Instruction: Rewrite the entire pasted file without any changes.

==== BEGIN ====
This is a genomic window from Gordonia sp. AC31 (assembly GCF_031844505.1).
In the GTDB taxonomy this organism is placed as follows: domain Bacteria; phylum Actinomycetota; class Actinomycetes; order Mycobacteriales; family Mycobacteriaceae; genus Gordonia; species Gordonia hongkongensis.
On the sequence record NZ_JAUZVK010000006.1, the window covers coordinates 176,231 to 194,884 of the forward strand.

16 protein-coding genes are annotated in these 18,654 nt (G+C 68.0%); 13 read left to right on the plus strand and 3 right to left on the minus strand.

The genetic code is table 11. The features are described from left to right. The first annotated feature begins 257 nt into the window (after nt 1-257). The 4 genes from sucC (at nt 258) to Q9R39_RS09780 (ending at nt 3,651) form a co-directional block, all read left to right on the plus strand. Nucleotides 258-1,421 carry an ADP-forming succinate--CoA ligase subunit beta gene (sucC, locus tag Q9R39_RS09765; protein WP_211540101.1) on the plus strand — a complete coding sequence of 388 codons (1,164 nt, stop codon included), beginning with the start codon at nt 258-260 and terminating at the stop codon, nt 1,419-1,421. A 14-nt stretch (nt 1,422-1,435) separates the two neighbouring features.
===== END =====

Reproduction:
This is a genomic window from Gordonia sp. AC31 (assembly GCF_031844505.1).
In the GTDB taxonomy this organism is placed as follows: domain Bacteria; phylum Actinomycetota; class Actinomycetes; order Mycobacteriales; family Mycobacteriaceae; genus Gordonia; species Gordonia hongkongensis.
On the sequence record NZ_JAUZVK010000006.1, the window covers coordinates 176,231 to 194,884 of the forward strand.

16 protein-coding genes are annotated in these 18,654 nt (G+C 68.0%); 13 read left to right on the plus strand and 3 right to left on the minus strand.

The genetic code is table 11. The features are described from left to right. The first annotated feature begins 257 nt into the window (after nt 1-257). The 4 genes from sucC (at nt 258) to Q9R39_RS09780 (ending at nt 3,651) form a co-directional block, all read left to right on the plus strand. Nucleotides 258-1,421 carry an ADP-forming succinate--CoA ligase subunit beta gene (sucC, locus tag Q9R39_RS09765; protein WP_211540101.1) on the plus strand — a complete coding sequence of 388 codons (1,164 nt, stop codon included), beginning with the start codon at nt 258-260 and terminating at the stop codon, nt 1,419-1,421. A 14-nt stretch (nt 1,422-1,435) separates the two neighbouring features.